The second performance was one I enjoyed very much, and the comedy element to it was nice to see. I don’t recall having seen theatre based on comedy recently, so this was a nice new feeling.

The third performance was the one I think I enjoyed the most. Two poems were performed by Alice Downing (the marketing director of the Fringe Festival), and both made my heart feel a little bit softer and made me appreciate words and how we all use them so much. I already love and cherish words and writing and poetry, so hearing another’s is always time well spent to me, so it really was a wonderful time. Also, and not to drag this back up but, it was really funny when she flubbed a word, and managed to laugh along with the rest of us in the audience.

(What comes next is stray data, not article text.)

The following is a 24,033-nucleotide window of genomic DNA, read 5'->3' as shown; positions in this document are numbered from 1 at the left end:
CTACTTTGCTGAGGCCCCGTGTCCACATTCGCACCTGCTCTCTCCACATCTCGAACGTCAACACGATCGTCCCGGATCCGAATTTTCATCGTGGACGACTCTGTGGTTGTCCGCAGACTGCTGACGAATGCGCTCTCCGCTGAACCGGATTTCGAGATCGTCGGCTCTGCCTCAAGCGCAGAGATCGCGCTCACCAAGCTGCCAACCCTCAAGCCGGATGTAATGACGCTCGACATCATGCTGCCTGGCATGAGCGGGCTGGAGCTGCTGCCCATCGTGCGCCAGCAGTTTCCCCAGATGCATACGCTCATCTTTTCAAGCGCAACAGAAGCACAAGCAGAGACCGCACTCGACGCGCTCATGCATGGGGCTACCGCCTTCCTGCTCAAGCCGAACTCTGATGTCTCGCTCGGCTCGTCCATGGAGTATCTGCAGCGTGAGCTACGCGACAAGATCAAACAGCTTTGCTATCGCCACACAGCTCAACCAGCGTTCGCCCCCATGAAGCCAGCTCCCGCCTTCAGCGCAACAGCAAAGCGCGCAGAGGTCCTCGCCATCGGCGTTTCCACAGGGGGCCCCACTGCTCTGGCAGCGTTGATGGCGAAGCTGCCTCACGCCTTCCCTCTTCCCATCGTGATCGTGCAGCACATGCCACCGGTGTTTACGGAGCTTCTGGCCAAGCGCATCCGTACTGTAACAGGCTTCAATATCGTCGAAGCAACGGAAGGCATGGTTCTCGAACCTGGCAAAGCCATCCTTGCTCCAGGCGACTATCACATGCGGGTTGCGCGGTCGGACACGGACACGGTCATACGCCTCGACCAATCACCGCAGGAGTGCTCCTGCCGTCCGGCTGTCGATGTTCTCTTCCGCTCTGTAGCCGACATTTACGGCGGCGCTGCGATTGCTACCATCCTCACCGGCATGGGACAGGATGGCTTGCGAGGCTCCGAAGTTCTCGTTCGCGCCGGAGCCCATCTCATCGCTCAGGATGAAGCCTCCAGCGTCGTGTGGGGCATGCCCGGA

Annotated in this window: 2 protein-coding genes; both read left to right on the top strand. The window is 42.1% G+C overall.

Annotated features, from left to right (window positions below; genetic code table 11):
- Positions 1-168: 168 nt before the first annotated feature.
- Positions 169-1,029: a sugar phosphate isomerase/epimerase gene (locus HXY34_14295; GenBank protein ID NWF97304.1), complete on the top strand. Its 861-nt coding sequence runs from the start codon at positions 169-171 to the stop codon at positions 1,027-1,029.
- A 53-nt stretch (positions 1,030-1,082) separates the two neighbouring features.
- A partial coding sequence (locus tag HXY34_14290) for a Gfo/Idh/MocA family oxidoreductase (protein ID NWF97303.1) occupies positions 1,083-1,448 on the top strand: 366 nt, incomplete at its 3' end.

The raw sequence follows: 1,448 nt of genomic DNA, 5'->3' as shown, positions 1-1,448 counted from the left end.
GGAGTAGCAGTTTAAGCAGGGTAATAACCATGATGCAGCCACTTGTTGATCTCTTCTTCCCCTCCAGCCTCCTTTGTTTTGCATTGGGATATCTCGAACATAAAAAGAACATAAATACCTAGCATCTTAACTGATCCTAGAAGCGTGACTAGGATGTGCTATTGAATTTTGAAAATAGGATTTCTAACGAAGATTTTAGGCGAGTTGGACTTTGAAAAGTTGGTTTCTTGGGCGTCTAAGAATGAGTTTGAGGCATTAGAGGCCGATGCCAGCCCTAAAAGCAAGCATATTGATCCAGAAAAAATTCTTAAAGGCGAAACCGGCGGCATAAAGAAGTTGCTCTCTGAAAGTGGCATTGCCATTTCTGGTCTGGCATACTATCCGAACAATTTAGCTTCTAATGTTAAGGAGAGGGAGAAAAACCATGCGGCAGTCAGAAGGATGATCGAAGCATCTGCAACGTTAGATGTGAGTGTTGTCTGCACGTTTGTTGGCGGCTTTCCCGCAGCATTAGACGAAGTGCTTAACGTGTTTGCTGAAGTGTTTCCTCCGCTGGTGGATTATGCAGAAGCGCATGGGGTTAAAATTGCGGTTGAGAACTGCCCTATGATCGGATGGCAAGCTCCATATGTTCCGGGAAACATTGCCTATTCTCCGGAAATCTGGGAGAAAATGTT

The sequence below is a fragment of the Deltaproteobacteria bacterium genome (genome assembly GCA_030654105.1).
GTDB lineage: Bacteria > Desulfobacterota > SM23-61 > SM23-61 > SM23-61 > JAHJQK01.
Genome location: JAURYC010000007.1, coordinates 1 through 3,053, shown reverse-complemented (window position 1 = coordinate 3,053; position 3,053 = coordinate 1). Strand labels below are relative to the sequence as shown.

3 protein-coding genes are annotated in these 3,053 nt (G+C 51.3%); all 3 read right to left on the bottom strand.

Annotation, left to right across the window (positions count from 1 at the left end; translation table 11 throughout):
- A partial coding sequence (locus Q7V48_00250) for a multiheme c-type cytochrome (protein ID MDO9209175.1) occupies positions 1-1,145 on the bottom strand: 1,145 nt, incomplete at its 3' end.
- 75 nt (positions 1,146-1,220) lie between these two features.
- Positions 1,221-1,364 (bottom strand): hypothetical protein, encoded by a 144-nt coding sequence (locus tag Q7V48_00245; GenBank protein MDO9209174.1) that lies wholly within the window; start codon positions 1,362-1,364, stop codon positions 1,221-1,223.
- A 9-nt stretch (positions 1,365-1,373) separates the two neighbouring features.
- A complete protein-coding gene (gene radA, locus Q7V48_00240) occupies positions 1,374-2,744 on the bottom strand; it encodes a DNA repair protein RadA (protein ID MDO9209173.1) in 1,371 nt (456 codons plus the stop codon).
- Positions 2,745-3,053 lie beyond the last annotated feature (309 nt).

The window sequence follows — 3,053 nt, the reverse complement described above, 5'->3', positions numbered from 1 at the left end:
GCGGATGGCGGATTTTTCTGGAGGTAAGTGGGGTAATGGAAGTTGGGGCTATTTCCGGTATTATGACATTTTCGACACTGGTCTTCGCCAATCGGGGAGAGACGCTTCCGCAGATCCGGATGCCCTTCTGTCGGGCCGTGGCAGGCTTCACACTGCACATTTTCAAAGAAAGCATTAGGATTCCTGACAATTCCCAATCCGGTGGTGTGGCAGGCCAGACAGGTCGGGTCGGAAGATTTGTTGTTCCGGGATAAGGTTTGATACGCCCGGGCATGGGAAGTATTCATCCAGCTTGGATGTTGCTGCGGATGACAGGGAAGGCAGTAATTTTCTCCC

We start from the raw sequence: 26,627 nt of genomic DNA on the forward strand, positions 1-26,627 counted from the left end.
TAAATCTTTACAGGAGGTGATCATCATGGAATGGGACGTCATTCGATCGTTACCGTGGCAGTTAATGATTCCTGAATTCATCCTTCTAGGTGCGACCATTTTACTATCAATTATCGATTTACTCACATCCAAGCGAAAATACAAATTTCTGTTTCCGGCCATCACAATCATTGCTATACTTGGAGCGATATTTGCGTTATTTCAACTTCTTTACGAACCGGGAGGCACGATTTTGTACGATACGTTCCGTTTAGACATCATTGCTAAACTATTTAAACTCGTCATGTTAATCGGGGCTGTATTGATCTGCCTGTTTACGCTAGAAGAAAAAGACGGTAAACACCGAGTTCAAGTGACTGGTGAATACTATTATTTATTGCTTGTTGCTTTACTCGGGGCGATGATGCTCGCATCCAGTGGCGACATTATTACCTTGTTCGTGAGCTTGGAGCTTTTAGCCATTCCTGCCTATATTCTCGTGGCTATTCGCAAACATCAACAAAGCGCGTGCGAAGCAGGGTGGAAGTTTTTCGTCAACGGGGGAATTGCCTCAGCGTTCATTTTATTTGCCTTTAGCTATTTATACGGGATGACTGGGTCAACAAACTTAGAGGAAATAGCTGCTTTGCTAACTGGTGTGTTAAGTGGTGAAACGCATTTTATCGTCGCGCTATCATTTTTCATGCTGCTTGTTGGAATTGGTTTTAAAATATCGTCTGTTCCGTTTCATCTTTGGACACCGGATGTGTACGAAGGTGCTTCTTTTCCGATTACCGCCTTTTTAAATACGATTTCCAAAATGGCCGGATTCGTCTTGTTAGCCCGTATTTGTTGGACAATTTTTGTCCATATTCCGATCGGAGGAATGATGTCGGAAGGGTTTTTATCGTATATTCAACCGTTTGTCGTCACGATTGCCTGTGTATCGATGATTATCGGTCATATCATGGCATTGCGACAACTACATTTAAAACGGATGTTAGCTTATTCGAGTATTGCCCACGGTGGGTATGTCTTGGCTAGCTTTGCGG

Each performance was well-performed, and each with different aspects that I appreciated immensely.

Based on the launch party, I have high hopes and a lot of optimism towards the fate of the rest of the Fringe Theatre Festival, and I am looking forward to attending and experiencing the other events that caught my eye. I can’t wait to see what these nights hold.

Review Staff Room-Clock Tower Theatre Company by Kaitlin Wray

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(4 / 5)

Every child wonders what the teachers talk about in their lunch break, do they talk about them? Do they even get on? Well, Staff Room by Clock Tower Theatre Company explores this concept. This was a show that played on teacher stereotypes with bundles of laughs, great one liners and a comical storyline.